abstract

In Lamb's problem there are two interface pulses. When the half-space is incompressible the locked Rayleigh (

S
) pulse travels with a speed γ = 0.9553β where β is the shear pulse speed, and the leaking Rayleigh (
P
) pulse travels with a speed δ = 1.966β. In the absence of gravity the
S
pulse is the more dominant pulse. The effect of gravity is to enhance the importance of the
P
pulse. In the presence of gravity, as β decreases, the
S
pulse becomes insignificant, and the
P
pulse becomes dispersive and approaches the behavior of the classical gravity wave. Several theoretical seismograms and hodographs, for the buried line source problem, are presented to illustrate the effect of gravity.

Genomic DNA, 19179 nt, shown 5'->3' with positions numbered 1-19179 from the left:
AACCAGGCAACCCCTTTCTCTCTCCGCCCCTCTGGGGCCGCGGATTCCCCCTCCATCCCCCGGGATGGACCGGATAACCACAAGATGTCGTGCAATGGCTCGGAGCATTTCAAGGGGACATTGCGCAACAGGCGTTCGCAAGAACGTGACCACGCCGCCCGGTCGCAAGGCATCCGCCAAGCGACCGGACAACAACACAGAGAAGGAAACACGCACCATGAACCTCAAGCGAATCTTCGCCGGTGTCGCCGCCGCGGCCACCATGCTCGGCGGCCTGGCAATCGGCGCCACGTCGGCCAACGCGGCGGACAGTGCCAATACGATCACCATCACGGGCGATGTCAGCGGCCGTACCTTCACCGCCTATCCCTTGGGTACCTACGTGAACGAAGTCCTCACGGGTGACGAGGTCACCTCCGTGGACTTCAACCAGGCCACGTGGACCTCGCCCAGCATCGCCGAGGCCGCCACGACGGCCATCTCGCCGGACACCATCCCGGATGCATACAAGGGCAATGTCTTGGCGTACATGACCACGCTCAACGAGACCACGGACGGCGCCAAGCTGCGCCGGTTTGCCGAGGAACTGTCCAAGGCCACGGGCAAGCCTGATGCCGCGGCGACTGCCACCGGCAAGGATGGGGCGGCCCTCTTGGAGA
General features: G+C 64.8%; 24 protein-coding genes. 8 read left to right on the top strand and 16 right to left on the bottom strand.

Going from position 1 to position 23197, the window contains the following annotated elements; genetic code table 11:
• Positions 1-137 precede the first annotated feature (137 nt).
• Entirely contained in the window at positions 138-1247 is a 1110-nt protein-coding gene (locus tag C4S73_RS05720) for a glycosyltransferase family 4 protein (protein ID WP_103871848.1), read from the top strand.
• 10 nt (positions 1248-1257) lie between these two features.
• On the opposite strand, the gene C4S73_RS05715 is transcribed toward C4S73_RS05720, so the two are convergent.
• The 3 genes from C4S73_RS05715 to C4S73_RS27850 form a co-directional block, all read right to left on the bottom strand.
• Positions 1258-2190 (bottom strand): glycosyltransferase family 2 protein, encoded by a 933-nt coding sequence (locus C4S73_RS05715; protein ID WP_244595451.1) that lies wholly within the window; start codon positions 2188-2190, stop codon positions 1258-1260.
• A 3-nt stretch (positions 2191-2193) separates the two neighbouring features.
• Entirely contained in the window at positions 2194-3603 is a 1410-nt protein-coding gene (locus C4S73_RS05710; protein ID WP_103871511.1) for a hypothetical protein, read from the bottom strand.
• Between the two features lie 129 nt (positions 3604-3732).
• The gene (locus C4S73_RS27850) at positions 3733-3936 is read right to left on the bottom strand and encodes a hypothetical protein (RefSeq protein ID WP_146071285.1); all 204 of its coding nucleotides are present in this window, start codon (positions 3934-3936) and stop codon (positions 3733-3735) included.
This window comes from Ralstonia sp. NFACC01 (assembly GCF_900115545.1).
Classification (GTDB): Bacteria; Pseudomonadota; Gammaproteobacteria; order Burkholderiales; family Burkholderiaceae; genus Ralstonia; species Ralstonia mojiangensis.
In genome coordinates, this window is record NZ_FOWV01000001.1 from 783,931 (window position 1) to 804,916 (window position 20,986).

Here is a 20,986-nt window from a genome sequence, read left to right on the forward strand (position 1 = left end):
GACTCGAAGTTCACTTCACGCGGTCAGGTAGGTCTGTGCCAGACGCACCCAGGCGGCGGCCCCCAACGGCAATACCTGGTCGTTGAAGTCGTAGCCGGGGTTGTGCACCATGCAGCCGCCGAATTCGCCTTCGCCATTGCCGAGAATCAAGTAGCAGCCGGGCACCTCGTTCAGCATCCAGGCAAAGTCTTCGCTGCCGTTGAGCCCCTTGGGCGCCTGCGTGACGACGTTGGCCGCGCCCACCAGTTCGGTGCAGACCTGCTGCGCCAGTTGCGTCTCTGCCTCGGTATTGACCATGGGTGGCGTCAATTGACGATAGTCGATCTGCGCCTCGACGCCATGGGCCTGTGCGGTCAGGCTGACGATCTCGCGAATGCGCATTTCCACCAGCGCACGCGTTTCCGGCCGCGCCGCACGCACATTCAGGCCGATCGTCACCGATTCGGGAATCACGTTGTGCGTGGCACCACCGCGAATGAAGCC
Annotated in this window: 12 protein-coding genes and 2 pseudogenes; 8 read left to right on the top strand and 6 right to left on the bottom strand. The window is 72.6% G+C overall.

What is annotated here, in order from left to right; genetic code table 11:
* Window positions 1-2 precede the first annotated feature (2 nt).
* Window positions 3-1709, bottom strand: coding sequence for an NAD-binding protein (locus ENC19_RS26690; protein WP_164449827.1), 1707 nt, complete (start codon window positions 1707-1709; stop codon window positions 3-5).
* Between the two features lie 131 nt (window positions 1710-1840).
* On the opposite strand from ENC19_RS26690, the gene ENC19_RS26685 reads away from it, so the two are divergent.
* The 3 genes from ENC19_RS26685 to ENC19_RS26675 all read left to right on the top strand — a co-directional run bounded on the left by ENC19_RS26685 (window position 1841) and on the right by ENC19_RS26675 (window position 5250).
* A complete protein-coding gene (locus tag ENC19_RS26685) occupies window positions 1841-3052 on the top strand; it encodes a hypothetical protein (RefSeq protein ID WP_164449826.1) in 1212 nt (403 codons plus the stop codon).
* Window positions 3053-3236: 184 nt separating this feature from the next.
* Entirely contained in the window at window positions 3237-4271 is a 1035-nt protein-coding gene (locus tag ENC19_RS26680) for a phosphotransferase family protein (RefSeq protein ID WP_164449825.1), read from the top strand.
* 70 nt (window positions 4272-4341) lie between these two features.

The effect of gravity on dispersion curves, for a layer with a rigid bottom, is to distort them in such a way that one should observe wave groups similar to the classical gravity waves in a fluid layer when the shear speed is small. In addition one should observe very slow wave groups with wavelengths shortened by gravity. Several dispersion curves are presented to illustrate these features.

The propagator coefficient matrix is given for a transversely isotropic material including gravity.

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